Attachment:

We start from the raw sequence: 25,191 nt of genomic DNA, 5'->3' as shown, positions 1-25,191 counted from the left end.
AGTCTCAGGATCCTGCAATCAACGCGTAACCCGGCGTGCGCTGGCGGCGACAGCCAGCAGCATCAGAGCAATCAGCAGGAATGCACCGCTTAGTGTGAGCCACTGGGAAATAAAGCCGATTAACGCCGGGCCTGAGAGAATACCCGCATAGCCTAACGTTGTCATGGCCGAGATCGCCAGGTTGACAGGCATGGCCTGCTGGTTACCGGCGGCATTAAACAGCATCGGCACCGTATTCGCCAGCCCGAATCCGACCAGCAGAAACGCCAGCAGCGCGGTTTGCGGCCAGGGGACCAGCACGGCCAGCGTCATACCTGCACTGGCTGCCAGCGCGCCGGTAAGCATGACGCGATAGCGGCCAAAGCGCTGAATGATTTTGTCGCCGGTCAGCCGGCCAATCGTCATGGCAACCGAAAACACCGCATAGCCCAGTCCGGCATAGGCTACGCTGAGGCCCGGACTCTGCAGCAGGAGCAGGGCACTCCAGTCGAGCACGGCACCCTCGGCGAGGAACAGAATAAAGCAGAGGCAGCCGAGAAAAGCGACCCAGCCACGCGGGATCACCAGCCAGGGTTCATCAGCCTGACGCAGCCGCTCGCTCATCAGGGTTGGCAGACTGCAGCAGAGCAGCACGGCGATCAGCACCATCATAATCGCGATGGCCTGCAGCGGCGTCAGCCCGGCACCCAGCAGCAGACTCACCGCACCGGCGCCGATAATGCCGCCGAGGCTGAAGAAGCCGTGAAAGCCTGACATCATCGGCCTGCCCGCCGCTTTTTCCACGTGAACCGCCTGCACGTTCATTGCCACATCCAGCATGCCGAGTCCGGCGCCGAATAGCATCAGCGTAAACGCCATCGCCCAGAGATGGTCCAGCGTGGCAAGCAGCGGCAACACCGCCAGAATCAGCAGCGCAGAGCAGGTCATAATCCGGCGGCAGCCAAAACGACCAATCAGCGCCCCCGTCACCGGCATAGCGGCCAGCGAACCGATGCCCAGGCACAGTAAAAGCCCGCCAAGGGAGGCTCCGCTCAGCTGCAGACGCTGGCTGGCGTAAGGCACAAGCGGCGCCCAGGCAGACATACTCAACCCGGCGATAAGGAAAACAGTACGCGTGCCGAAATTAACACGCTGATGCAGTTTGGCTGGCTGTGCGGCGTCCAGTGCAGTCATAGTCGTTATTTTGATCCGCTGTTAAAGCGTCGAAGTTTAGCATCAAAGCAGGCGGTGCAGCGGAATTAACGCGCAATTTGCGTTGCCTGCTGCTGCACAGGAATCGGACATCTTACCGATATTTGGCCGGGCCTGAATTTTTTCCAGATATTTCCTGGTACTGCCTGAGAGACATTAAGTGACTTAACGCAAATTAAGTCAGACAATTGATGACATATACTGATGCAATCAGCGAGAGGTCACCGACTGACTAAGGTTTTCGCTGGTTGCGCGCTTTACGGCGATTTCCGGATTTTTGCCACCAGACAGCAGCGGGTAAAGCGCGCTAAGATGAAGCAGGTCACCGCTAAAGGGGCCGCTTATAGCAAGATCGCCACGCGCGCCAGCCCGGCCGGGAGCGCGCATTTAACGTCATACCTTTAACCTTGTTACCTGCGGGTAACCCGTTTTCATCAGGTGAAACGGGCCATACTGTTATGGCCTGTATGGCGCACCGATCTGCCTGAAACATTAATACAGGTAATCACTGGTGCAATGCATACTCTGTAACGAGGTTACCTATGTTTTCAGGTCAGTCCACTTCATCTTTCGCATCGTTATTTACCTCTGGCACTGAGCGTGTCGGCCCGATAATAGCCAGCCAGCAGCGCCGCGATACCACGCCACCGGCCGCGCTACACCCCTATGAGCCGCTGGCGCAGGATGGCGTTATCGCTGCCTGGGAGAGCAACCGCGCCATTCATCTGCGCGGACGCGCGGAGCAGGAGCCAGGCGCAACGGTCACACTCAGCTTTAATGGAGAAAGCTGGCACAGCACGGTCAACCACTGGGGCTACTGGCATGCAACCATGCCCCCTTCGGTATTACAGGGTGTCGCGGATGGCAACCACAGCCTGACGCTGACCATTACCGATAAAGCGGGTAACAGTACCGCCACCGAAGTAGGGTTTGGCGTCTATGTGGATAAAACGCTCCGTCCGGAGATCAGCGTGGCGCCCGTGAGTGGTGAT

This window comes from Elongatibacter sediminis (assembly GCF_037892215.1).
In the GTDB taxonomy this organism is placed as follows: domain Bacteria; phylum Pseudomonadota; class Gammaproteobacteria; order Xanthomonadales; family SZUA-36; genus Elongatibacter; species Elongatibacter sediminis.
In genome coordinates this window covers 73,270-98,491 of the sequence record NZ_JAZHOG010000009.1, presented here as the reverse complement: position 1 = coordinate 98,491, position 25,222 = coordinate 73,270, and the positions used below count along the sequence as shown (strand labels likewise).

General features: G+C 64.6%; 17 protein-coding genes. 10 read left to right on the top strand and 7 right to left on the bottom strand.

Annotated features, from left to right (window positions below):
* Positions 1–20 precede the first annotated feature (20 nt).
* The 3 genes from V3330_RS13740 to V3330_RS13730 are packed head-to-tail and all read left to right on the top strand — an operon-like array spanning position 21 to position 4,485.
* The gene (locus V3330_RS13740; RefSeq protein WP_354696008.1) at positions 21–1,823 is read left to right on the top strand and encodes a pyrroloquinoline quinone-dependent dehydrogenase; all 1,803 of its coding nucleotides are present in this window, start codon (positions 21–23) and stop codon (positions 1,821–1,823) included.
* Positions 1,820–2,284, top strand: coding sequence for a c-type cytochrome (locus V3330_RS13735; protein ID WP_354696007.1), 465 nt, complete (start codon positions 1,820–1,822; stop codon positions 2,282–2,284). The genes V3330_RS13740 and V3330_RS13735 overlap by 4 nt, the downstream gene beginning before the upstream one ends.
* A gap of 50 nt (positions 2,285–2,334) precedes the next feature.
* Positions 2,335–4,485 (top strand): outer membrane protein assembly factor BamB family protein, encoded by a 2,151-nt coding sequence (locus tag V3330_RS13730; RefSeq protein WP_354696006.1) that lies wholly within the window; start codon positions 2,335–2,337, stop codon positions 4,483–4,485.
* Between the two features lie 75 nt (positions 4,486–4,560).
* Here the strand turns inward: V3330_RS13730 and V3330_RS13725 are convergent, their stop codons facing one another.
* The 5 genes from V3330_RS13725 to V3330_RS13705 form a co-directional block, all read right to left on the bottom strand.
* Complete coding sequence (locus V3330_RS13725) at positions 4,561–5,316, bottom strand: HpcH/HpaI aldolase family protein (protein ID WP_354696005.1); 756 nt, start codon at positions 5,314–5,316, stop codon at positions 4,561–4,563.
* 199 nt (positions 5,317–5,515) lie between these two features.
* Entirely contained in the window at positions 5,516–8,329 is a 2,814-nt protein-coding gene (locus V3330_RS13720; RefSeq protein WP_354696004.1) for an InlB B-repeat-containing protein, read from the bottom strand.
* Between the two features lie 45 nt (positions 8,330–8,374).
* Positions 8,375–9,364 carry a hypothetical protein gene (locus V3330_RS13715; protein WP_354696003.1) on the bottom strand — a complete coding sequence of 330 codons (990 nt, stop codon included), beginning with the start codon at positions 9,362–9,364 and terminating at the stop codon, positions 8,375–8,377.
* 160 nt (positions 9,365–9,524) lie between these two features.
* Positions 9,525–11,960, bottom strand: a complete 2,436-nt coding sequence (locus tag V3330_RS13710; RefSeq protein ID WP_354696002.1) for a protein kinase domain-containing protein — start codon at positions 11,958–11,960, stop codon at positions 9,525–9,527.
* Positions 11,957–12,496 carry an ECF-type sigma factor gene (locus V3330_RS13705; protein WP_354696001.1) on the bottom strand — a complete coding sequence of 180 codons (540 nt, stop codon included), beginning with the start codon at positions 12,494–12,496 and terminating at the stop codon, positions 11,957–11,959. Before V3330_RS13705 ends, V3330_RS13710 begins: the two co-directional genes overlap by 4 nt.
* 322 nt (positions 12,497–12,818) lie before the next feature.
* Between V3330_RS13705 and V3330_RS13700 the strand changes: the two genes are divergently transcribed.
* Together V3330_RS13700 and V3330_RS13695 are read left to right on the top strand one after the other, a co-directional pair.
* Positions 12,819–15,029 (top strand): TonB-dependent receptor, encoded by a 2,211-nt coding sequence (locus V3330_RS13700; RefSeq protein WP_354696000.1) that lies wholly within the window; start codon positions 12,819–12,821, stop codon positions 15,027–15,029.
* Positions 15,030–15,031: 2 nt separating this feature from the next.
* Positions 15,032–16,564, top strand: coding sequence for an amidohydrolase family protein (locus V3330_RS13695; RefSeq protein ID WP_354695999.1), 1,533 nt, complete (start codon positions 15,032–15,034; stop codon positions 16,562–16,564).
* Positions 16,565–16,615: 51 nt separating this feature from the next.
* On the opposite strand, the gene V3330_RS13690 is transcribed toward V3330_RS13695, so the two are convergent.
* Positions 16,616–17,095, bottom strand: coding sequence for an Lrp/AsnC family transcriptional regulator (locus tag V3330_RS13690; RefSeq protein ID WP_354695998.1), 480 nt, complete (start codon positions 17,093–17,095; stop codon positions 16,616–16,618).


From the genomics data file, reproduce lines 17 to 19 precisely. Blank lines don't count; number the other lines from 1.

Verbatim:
* Complete coding sequence (locus V3330_RS13725) at positions 4,561–5,316, bottom strand: HpcH/HpaI aldolase family protein (protein ID WP_354696005.1); 756 nt, start codon at positions 5,314–5,316, stop codon at positions 4,561–4,563.
* 199 nt (positions 5,317–5,515) lie between these two features.
* Entirely contained in the window at positions 5,516–8,329 is a 2,814-nt protein-coding gene (locus V3330_RS13720; RefSeq protein WP_354696004.1) for an InlB B-repeat-containing protein, read from the bottom strand.